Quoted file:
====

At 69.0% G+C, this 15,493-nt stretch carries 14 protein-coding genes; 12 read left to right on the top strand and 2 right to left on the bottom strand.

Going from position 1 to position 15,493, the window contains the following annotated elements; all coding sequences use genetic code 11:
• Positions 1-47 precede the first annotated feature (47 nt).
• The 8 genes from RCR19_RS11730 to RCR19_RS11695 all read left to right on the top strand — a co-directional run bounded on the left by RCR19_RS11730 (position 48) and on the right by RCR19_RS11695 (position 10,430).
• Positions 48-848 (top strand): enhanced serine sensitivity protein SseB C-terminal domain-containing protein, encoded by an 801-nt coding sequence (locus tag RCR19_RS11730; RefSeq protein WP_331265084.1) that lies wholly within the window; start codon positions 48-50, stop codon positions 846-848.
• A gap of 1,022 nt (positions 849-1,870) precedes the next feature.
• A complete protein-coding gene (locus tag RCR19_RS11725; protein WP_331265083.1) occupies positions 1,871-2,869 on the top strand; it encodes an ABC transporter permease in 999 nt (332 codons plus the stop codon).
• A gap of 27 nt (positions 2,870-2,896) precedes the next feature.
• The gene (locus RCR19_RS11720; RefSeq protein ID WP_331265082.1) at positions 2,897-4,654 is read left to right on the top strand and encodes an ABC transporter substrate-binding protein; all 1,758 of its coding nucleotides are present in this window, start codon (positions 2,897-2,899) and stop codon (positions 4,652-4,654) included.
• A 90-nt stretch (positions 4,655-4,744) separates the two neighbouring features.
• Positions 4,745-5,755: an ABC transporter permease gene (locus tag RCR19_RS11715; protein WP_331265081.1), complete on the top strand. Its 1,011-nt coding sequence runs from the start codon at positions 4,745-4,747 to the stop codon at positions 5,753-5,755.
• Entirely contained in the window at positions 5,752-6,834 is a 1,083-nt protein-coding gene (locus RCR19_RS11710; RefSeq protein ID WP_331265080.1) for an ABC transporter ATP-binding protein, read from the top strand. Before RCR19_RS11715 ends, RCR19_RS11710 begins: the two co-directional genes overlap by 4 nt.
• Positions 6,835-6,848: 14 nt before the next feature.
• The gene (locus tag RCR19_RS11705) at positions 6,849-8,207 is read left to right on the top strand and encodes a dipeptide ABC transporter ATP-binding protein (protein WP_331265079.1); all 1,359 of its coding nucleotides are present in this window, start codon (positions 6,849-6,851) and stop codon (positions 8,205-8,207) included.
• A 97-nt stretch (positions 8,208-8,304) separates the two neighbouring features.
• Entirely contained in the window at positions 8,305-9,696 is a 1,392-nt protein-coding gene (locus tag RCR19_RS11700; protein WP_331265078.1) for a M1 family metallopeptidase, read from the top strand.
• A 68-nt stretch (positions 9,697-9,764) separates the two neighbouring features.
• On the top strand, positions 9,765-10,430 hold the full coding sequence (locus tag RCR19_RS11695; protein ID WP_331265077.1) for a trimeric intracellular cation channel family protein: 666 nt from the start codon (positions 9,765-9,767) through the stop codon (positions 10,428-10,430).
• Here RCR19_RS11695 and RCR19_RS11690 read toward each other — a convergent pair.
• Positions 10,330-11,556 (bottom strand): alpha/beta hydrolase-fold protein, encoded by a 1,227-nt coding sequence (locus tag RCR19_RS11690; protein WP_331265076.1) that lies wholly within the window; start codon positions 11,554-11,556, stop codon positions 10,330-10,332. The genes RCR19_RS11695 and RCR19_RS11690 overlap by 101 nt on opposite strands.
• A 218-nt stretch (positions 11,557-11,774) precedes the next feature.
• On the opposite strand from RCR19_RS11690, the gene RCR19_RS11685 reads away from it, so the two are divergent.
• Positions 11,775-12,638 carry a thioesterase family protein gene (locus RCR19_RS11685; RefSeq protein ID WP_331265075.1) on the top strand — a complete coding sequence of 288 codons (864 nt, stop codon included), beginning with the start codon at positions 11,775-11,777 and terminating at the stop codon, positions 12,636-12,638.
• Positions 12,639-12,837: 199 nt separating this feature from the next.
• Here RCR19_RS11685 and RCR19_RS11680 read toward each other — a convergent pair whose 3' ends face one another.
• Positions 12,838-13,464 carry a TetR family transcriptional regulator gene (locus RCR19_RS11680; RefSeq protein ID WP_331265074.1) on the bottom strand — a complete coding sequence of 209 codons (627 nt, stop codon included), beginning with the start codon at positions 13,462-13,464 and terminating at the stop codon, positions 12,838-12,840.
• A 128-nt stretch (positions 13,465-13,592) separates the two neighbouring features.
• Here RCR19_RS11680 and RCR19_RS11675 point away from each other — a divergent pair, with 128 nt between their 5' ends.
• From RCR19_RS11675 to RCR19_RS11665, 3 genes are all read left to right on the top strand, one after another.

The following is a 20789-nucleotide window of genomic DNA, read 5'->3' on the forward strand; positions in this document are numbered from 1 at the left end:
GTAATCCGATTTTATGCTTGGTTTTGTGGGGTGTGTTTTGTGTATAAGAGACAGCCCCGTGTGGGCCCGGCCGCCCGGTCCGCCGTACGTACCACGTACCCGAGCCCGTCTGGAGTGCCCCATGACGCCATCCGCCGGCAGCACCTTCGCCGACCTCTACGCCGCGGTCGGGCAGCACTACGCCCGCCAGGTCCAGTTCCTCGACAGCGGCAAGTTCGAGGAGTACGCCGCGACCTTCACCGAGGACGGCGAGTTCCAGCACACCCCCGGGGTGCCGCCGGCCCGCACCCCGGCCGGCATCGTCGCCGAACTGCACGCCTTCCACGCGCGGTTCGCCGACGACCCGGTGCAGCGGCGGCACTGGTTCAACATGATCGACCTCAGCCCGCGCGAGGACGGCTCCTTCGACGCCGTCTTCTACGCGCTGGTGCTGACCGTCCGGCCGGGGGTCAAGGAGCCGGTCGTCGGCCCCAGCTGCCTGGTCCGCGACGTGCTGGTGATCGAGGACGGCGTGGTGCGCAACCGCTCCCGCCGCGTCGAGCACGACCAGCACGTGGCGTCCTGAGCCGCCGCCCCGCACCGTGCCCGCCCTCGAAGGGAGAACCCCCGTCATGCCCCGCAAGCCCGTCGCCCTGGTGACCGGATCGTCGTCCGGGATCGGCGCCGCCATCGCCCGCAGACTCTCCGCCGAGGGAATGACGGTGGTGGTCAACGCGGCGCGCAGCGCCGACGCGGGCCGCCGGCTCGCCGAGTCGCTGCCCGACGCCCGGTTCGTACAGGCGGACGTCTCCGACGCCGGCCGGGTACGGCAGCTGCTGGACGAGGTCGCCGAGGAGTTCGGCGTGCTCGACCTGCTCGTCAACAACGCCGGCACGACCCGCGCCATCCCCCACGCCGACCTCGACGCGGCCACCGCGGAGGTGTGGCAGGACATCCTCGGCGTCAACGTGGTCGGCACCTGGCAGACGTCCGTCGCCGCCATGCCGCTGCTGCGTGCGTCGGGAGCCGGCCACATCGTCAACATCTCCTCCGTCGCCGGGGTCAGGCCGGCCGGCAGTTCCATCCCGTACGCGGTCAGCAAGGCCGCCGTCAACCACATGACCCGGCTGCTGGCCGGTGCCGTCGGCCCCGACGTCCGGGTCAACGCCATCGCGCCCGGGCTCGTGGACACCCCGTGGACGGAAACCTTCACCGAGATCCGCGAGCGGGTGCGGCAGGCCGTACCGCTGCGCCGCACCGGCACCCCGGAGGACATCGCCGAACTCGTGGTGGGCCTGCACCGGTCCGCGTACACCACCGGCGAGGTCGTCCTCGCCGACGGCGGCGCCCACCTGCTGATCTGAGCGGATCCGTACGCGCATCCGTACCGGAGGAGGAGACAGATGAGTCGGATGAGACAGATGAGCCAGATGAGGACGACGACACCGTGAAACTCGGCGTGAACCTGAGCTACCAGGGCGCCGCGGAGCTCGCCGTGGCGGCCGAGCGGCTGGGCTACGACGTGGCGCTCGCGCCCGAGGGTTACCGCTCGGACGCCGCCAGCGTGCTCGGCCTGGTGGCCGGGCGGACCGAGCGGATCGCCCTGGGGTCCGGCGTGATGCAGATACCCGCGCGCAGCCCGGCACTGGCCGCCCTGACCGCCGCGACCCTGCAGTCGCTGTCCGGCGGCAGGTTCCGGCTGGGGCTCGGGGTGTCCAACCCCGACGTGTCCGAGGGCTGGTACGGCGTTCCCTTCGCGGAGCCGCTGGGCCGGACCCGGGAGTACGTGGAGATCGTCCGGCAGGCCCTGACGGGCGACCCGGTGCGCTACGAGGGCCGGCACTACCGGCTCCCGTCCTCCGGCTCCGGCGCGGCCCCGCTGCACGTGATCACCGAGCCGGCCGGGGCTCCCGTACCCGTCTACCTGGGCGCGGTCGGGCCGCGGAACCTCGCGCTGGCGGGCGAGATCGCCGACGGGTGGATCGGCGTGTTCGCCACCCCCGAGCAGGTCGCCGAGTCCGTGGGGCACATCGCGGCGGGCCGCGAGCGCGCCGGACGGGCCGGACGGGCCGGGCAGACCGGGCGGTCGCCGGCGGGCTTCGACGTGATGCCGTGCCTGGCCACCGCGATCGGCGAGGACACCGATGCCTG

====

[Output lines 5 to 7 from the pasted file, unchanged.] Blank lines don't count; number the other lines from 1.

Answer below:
• Positions 48-848 (top strand): enhanced serine sensitivity protein SseB C-terminal domain-containing protein, encoded by an 801-nt coding sequence (locus tag RCR19_RS11730; RefSeq protein WP_331265084.1) that lies wholly within the window; start codon positions 48-50, stop codon positions 846-848.
• A gap of 1,022 nt (positions 849-1,870) precedes the next feature.
• A complete protein-coding gene (locus tag RCR19_RS11725; protein WP_331265083.1) occupies positions 1,871-2,869 on the top strand; it encodes an ABC transporter permease in 999 nt (332 codons plus the stop codon).